Protecting your equipment is crucial, even during times when they do not operate, says Lubrication Engineers South Africa. Many businesses are struggling in the face of the economic slowdown caused by COVID-19. This may mean that production or operations are not yet proceeding at full tilt, even though Level 1 has seen most of the economy officially opened again. As a result, some equipment and machinery are still standing idle.
Callum Ford, national marketing manager at Lubrication Engineers South Africa, says it is essential to protect machinery while not operational by using the correct lubrication. This prevents damage and ensures that equipment is ready for use when the need arises.
Lubrication on the outside
“We tend to think that lubrication is only needed when equipment is operational,” he says. “However, equipment that is stored or stands idle is also prone to rust, corrosion and contamination (especially by dust). It is thus important to take preventive measures to ensure there’s no damage when you want to fire up your machinery again.”
Marine cables and trailers, which will rust or suffer corrosion if stored, are good examples. “Lubrication Engineers’ Wirelife Almasol Coating Grease 2002 provides a tough outer coating for wires. It seals the cables and protects against fretting corrosion, wear and rust, whether under extreme load and moisture or in storage,” Ford explains. “When used in conjunction with Wirelife Monolec Penetrating Lubricant maximum protection and wear reduction is achieved.”
Ford says wire ropes and chains are not the only mechanisms that Wirelife can protect. Lubrication Engineers South Africa has seen impressive results on the numerous gate padlocks at a game reserve that has been closed during lockdown. “We found that after being in disuse for months, the locks became stiff and difficult to operate. However, when they were preventatively treated with Lubrication Engineers’ Wirelife products, they remained in perfect working order. Wirelife lubricants are perfect for metal equipment being used outdoors, that stand in saltwater, or are being kept in long-term storage.”
Applications include mining and construction (standing and running lines, draglines, cranes and derricks), the marine environment (cranes, hoists and drilling rigs), and general rust prevention.
Taking care of the inside of engines
Ford explains that modern combustion engines are designed to run at high temperatures to help increase thermal efficiency, extend oil drain intervals, and reduce oil sump capacities. This, in turn, helps to minimise the size and weight of the engine. Yet when machinery is used in cold conditions, sporadically or only for short periods, there may be issues with oil degradation.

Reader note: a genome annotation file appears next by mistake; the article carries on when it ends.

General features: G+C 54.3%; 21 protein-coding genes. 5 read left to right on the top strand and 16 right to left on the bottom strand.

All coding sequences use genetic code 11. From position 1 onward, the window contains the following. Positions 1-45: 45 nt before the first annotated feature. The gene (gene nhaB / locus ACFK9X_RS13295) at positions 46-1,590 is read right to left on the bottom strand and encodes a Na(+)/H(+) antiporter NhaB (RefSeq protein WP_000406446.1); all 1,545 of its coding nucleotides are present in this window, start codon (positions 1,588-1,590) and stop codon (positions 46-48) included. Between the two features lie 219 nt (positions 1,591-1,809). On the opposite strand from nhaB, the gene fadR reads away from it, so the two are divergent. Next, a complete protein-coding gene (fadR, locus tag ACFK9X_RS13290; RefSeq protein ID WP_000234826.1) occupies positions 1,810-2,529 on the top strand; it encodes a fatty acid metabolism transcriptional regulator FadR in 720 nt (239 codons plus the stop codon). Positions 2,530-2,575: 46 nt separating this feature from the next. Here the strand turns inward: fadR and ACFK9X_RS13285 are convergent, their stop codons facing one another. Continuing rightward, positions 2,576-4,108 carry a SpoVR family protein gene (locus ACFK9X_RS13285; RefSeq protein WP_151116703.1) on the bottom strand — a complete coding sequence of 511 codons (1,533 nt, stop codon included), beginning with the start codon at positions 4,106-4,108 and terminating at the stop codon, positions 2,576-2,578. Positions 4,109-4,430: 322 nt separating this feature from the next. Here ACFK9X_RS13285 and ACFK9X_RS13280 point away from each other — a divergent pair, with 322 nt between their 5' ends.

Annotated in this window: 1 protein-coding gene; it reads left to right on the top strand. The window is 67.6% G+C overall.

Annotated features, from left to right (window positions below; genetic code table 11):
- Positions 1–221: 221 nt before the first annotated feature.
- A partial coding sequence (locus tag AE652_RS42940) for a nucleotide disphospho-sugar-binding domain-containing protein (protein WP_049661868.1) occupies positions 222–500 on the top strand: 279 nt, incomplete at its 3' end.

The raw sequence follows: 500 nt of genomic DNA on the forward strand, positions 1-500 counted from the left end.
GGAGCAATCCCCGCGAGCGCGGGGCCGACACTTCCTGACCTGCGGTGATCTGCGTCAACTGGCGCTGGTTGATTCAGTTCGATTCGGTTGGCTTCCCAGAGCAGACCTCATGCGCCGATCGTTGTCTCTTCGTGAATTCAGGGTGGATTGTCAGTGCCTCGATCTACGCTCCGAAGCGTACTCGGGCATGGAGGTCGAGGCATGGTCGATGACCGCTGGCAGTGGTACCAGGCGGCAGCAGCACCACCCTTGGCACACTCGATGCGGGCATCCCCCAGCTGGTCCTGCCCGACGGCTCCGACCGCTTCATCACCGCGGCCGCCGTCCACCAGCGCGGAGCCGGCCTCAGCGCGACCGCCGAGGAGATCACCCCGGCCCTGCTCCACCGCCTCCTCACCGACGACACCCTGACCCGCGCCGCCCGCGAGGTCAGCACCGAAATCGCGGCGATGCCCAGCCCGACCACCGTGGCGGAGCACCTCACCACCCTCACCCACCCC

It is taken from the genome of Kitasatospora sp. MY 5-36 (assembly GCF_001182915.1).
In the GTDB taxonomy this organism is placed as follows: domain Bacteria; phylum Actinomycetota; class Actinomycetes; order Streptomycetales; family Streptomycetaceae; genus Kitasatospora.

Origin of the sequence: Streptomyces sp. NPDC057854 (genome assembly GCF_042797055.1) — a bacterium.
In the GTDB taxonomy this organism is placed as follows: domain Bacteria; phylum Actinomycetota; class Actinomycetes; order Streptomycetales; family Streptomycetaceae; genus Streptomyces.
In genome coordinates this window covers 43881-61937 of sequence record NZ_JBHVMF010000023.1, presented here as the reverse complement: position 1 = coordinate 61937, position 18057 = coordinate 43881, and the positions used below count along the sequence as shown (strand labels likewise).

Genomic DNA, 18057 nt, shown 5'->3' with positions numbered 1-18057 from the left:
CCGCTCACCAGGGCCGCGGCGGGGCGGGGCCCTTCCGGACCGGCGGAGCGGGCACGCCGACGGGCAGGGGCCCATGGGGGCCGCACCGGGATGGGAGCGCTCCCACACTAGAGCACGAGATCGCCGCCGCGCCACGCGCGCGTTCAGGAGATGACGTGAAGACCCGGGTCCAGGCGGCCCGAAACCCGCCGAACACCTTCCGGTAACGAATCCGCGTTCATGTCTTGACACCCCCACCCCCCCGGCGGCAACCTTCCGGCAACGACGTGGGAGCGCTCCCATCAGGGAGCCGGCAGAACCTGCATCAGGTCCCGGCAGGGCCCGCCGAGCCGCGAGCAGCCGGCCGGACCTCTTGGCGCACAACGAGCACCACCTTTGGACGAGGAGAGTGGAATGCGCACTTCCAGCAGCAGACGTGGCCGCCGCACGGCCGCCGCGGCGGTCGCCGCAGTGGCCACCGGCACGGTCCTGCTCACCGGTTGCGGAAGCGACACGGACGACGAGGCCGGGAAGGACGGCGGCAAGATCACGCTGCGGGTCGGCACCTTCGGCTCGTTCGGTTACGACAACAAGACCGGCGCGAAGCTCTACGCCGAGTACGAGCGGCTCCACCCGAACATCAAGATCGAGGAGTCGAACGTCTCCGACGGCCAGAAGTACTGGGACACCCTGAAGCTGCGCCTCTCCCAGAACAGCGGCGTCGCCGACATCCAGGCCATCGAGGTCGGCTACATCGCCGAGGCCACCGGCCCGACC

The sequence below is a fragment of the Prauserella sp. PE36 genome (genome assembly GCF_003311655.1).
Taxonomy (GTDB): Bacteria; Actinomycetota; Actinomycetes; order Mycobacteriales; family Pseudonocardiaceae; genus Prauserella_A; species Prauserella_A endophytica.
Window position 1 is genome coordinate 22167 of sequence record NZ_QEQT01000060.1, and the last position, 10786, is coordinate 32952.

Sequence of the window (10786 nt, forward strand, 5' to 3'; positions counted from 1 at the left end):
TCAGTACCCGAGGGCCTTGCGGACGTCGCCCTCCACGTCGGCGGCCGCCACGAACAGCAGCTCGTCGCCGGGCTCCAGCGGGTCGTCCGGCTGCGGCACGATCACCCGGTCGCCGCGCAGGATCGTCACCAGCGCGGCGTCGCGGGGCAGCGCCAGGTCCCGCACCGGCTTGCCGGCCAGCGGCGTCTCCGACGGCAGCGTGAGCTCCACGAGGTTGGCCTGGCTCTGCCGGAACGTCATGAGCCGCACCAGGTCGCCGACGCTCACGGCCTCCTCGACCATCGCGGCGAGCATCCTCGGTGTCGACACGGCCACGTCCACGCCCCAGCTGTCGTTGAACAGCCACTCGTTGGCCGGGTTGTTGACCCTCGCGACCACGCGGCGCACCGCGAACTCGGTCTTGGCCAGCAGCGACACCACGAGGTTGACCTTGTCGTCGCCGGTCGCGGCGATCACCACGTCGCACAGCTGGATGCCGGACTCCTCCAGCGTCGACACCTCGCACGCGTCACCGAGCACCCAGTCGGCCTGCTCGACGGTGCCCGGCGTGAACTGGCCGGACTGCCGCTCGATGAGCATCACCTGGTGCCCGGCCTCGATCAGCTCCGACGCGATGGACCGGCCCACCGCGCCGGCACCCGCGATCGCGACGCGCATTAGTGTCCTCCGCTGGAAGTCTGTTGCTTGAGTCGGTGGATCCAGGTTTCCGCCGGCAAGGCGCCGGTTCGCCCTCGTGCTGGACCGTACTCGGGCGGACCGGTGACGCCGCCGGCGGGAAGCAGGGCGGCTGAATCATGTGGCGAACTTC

“Under these conditions, the cooling water temperature may not exceed 49°C, and the crankcase oil temperature may not even be this warm,” Ford says. “When the engine is started in cold weather or does not have a chance to run for long, heavy fuel fractions enter the combustion chamber in liquid form and wash down the walls. Combustion is therefore liable to be erratic.
“Contamination from water and other combustion products is also higher during low temperature operation due to the condensing effect of cold cylinder walls. The same problems exist with light-duty engines that never warm up sufficiently.”
Under low temperature operation the oil essentially deteriorates by contamination rather than by oxidation. “The mixture of water, oil and contaminants forms a mayonnaise-like sludge. This tends to settle on the bottom of the oil pan and in other areas of the engine not sufficiently washed by the oil.”
To help avoid this, Lubrication Engineers South Africa suggests employing measures to increase the temperature of the cylinder walls and the crankcase oil. “Water temperature can be increased by using higher temperature thermostats, blocking off a portion of the radiator and/or using a fan that’s thermostatically controlled,” says Ford. “You could also insulate the outside surface of the crankcase and drain the crankcase at more frequent intervals than usual.”
Lubrication to prevent oxidation
Lubrication Engineers South Africa also recommends using an engine oil designed to protect against oxidation and to maintain viscosity at both high and low temperature operation. “For truck and other diesel engines, I’d suggest Monolec Ultra Engine Oil,” says Ford.
“It is perfect for construction and mining equipment, farming equipment, and stationary diesel engines. The oil is also backward compatible for use in older diesel engines. It will ensure equipment is protected from the inside, whether it’s running for short periods, after a break, or operating at full speed.”
Click here for product information regarding Monolec Ultra Engine Oil.
This article was featured in AgriOrbit.